Dennis Grady can still remember his teachers freaking out and recall coming home to his distraught parents on the day President John F. Kennedy was assassinated in Dallas.
“It occurred to me the people who are students now were about that age when 9/11 happened,” says Grady, exhibits designer with Dartmouth Library Education & Outreach. “Everything you assumed about the way the world worked was turned upside down.”
Film frame from home movie footage shot by Mark Bell on November 22, 1963, seconds after the Presidential motorcade had passed. The grassy knoll, from which many witnesses heard gunshots, is in the background. (Courtesy of Rauner Special Collections Library)
Grady samples this raw, destabilizing uncertainty in “The Grassy Knoll Revisited: On the Anniversary of the Assassination of JFK,” an exhibition drawn from the holdings ofBaker-Berry Library and Rauner Special Collections Library.
“On November 22, 1963, at 12:30 p.m. Central Standard Time, President John F. Kennedy was assassinated in Dallas, Texas, by Lee Harvey Oswald/anti-Castro Cubans/the Mafia/the CIA/the FBI/the Secret Service/the KGB/LBJ,” writes Grady in his introduction to the exhibition.
“Choose any one of the above, or any combination, and you will find ample evidence to support your choice,” he says.
The glass display cases along Berry Library Main Street offer harsh and vivid testimony to the chaos of that day in Dallas.
A right-wing flyer with the headline WANTED FOR TREASON shows JFK front and side and lists crimes including: “Betraying the Constitution (which he swore to uphold): He is turning the sovereignty of the U.S. over to the communist controlled United Nations.”
The veracity of the photograph of Lee Harvey Oswald that appeared on the cover of “Life” in 1964 is one of many enduring assassination controversies. Oswald claimed it was a fake, as did many subsequent Warren Commission critics. In his paper, “A 3-D Photo Forensic Analysis of the Lee Harvey Oswald Backyard Photo,” (2010) Dartmouth Professor Hany Farid concluded that the photograph had not been altered. (Courtesy of Rauner Special Collections Library)
This case, full of pre-assassination conspiracy theory materials that paint Kennedy as a Communist/Papist/Tri-Lateral Commission stooge, draws from several boxes of material in Rauner Library. The artifacts were collected at the time of the assassination in Dallas by Carlton Chapman, Dartmouth Medical School dean from 1966 to 1973. In November 1963, Chapman was a doctor at Dallas’ Parkland Memorial Hospital, where Kennedy was pronounced dead.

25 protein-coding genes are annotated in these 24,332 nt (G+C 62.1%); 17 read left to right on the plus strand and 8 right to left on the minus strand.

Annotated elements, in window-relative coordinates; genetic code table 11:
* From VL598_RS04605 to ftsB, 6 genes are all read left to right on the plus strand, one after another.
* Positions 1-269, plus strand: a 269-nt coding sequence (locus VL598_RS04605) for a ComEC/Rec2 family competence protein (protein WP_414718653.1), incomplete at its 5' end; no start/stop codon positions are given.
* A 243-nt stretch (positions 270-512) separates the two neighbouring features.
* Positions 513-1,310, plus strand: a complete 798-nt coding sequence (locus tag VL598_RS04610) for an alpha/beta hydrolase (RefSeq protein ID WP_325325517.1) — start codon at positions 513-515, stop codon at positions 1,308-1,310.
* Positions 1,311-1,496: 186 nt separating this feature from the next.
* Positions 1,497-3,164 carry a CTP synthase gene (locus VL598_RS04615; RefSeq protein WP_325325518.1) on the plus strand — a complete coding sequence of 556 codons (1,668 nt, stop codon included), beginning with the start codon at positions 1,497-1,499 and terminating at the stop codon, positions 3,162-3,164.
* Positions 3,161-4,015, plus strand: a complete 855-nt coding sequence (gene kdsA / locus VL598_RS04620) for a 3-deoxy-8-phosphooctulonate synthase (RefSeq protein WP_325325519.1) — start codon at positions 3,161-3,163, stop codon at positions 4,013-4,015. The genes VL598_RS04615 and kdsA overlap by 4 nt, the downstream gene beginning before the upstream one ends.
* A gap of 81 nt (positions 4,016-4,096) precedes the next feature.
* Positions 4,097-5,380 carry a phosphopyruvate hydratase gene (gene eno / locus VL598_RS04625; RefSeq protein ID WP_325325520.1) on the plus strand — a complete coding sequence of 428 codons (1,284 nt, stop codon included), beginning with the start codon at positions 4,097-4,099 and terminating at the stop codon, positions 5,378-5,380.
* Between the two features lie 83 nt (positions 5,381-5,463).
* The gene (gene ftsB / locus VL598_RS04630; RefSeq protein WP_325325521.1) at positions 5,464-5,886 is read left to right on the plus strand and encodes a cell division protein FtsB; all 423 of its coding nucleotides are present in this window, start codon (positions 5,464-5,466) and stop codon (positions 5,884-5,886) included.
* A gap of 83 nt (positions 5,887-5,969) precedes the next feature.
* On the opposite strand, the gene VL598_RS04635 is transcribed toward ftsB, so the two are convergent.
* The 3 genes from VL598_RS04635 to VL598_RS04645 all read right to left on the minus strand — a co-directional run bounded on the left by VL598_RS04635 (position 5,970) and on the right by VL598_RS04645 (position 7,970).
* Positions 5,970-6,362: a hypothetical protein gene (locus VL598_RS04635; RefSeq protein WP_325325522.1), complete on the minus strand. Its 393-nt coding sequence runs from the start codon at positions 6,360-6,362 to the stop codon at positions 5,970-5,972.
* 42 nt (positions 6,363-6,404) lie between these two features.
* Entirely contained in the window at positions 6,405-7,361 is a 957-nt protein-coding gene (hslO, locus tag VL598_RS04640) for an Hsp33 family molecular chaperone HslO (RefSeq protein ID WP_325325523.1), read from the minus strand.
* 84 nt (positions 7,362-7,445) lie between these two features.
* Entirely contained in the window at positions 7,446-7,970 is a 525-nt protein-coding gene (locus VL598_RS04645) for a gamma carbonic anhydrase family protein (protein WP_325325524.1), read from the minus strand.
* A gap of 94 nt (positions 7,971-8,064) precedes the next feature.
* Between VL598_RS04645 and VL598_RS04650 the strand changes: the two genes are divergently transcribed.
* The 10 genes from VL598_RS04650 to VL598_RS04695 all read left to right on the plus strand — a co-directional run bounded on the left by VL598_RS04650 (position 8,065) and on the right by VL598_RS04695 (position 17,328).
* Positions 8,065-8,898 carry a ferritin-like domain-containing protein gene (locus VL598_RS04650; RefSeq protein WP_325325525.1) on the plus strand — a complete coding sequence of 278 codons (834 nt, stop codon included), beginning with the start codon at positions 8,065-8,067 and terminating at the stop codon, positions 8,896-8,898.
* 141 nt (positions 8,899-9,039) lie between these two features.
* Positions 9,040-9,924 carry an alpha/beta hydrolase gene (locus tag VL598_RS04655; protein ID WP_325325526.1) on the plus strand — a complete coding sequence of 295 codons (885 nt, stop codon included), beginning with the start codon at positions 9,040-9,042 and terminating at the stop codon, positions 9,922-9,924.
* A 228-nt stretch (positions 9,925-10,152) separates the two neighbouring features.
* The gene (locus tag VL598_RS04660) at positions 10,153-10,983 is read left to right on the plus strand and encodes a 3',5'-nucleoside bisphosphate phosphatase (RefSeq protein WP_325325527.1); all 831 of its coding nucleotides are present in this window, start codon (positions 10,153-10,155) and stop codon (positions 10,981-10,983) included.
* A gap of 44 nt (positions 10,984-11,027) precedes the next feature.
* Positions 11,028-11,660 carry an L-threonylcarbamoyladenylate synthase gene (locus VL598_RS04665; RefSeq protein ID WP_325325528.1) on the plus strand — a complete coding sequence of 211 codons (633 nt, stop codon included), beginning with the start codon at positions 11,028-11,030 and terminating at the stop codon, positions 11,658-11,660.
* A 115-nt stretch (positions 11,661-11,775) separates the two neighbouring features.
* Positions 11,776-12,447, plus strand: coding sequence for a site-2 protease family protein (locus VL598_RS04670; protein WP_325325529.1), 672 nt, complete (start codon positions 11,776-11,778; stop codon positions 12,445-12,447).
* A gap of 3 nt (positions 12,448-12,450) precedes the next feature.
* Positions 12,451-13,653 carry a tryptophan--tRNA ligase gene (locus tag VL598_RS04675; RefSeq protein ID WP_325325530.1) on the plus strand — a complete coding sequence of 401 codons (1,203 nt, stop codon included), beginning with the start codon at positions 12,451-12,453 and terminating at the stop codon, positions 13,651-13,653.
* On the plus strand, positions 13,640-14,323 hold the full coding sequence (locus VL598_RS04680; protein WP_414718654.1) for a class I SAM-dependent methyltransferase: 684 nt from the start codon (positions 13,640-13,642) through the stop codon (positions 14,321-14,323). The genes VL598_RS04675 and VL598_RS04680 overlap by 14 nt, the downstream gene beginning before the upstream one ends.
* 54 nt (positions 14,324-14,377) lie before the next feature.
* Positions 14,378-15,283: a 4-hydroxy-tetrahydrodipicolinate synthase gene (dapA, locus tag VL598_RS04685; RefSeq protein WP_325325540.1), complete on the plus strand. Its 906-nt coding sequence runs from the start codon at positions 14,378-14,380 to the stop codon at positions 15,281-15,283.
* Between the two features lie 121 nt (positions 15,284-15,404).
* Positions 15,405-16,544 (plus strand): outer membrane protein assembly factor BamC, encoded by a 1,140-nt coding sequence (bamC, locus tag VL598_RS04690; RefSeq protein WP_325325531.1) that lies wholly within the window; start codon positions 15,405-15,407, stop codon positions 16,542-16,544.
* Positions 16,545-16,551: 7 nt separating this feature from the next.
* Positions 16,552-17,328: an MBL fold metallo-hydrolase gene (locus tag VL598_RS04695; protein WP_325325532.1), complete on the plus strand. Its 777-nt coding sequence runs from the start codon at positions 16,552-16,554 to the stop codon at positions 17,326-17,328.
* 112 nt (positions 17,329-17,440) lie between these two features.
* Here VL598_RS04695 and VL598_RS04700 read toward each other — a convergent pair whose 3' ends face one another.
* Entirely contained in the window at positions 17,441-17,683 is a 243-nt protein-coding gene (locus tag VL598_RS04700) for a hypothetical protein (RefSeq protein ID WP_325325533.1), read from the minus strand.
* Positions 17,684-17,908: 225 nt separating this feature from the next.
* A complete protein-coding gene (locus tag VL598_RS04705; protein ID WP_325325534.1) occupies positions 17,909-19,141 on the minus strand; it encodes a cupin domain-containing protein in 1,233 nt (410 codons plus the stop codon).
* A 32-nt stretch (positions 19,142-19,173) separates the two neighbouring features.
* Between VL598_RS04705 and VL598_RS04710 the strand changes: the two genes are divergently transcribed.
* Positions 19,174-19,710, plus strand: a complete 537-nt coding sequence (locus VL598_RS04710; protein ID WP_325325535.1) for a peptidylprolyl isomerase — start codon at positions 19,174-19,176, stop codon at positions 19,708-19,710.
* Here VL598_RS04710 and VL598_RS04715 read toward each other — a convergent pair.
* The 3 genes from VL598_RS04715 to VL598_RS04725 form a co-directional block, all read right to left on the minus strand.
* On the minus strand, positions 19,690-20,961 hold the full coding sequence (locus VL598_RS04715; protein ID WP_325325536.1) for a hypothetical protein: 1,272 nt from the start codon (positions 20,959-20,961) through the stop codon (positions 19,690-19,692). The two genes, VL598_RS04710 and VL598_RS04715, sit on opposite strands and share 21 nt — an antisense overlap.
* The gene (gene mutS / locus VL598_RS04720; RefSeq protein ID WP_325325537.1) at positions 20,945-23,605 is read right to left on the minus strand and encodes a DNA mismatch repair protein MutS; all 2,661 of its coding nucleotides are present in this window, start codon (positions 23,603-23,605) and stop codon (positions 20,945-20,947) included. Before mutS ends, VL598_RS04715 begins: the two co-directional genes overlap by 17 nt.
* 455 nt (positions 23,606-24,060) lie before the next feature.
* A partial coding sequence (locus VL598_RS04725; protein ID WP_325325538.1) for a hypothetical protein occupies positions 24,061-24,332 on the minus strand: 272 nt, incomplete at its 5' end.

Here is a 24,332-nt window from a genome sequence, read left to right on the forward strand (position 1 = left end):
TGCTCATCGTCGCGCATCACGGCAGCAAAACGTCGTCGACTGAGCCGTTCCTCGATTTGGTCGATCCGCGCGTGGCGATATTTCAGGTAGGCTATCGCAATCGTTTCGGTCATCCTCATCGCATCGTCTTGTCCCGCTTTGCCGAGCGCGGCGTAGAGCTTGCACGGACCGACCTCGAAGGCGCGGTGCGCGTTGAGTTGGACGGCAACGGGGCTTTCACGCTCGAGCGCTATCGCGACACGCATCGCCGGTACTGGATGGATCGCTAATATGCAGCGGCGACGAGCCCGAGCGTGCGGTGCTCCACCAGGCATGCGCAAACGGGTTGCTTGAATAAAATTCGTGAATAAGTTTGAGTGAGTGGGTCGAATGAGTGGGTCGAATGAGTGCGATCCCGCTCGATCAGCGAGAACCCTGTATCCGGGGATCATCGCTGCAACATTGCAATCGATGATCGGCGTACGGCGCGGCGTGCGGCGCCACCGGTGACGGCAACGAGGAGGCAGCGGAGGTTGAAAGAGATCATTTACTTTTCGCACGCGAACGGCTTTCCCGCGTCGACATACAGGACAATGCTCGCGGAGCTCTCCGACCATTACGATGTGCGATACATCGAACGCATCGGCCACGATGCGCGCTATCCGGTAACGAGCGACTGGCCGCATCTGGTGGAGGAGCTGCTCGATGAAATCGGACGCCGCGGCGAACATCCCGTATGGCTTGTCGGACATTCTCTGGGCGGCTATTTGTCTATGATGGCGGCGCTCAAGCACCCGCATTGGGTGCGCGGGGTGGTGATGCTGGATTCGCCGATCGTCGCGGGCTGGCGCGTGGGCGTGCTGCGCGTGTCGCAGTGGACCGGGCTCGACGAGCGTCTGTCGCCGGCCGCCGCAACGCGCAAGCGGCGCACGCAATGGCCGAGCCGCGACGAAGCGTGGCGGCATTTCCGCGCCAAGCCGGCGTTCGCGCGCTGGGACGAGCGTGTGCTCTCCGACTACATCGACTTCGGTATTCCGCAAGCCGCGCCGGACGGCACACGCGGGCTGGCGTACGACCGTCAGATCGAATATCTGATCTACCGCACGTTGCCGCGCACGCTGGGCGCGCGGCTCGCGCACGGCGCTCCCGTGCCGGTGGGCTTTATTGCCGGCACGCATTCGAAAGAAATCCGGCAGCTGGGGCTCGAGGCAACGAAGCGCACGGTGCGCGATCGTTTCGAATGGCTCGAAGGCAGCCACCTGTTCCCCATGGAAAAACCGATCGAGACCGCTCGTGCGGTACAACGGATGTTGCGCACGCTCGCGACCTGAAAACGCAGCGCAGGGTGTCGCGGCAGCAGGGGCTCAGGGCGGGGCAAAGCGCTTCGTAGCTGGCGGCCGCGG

Another display highlights the work of Dartmouth Computer Science Professor Hany Farid, a digital forensics specialist. Farid’s examination of the “Oswald backyard photo” found that the incriminating image, held up by conspiracy theorists as a fake, was “in fact physically consistent and plausible.”
The exhibition details Farid’s examination of the photo and draws from his later essay about “conspiracies and the persistence of belief.”
He writes, “This work was greeted with what I now realize was a completely predictable response. Those claiming photo fraud accused me of being incompetent and/or complicit in the CIA’s, FBI’s, Cuban’s etc. cover up of the assassination of President Kennedy. Several particularly virulent people wrote to Dartmouth College, insisting that I should be investigated and stripped of my tenure. (I wasn’t.)”
Grady illustrates the vast array of JFK assassination materials in the Dartmouth Library through images in the exhibition. One photo shows all 26 volumes of testimony and exhibits and the 888-page Warren Commission Report. Another picture depicts stacks of conspiracy theory books. The photos serve as a bibliography for the exhibition and display the range of thought on the assassination.
A video sampling of Kennedy materials, edited by Carla Galarza, Jones Memorial Digital Media Intern, includes not only iconic footage, such as the uncut Zapruder film and television footage of the Kennedy motorcade, but also rare Dallas television coverage of the day, featuring the first interview with Abraham Zapruder shortly after the assassination.
“You can spend endless hours on YouTube listening to critics debunking the Warren Commission’s findings, commission defenders debunking conspiracy theorists, and debunkers debunking each other over every possible interpretation of every possible detail. The challenges and perils of navigating through the available material can provide useful lessons in discerning the quality of scholarship,” Grady observes, ending on a hopeful note—particularly from a librarian’s perspective.
“The President John F. Kennedy Assassination Records Collection Act, passed by the U.S. Congress in 1992, stipulates that all government documents related to the assassination will be released to the public in full in 2017.”